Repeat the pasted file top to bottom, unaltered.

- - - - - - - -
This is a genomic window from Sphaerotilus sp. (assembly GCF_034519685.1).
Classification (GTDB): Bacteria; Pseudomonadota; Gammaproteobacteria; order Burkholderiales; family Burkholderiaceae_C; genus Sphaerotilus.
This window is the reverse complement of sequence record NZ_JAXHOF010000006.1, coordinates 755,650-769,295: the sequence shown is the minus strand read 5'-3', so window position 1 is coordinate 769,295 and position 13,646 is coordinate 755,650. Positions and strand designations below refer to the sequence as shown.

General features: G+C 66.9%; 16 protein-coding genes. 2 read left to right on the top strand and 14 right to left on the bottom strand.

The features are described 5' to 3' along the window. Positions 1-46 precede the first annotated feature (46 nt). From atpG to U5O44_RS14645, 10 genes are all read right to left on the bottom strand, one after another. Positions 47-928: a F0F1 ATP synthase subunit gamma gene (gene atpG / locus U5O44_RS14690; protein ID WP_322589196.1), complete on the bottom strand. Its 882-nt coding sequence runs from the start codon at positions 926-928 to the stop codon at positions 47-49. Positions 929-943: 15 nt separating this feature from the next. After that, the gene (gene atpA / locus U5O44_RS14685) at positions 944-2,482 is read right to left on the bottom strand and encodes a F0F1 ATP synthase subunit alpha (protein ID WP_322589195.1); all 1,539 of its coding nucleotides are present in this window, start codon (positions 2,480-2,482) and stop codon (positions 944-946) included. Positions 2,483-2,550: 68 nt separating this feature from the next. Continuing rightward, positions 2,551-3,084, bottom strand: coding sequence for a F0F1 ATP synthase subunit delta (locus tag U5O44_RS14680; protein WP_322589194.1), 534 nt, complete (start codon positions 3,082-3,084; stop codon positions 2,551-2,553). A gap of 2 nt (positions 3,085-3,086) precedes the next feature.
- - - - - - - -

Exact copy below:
This is a genomic window from Sphaerotilus sp. (assembly GCF_034519685.1).
Classification (GTDB): Bacteria; Pseudomonadota; Gammaproteobacteria; order Burkholderiales; family Burkholderiaceae_C; genus Sphaerotilus.
This window is the reverse complement of sequence record NZ_JAXHOF010000006.1, coordinates 755,650-769,295: the sequence shown is the minus strand read 5'-3', so window position 1 is coordinate 769,295 and position 13,646 is coordinate 755,650. Positions and strand designations below refer to the sequence as shown.

General features: G+C 66.9%; 16 protein-coding genes. 2 read left to right on the top strand and 14 right to left on the bottom strand.

The features are described 5' to 3' along the window. Positions 1-46 precede the first annotated feature (46 nt). From atpG to U5O44_RS14645, 10 genes are all read right to left on the bottom strand, one after another. Positions 47-928: a F0F1 ATP synthase subunit gamma gene (gene atpG / locus U5O44_RS14690; protein ID WP_322589196.1), complete on the bottom strand. Its 882-nt coding sequence runs from the start codon at positions 926-928 to the stop codon at positions 47-49. Positions 929-943: 15 nt separating this feature from the next. After that, the gene (gene atpA / locus U5O44_RS14685) at positions 944-2,482 is read right to left on the bottom strand and encodes a F0F1 ATP synthase subunit alpha (protein ID WP_322589195.1); all 1,539 of its coding nucleotides are present in this window, start codon (positions 2,480-2,482) and stop codon (positions 944-946) included. Positions 2,483-2,550: 68 nt separating this feature from the next. Continuing rightward, positions 2,551-3,084, bottom strand: coding sequence for a F0F1 ATP synthase subunit delta (locus tag U5O44_RS14680; protein WP_322589194.1), 534 nt, complete (start codon positions 3,082-3,084; stop codon positions 2,551-2,553). A gap of 2 nt (positions 3,085-3,086) precedes the next feature.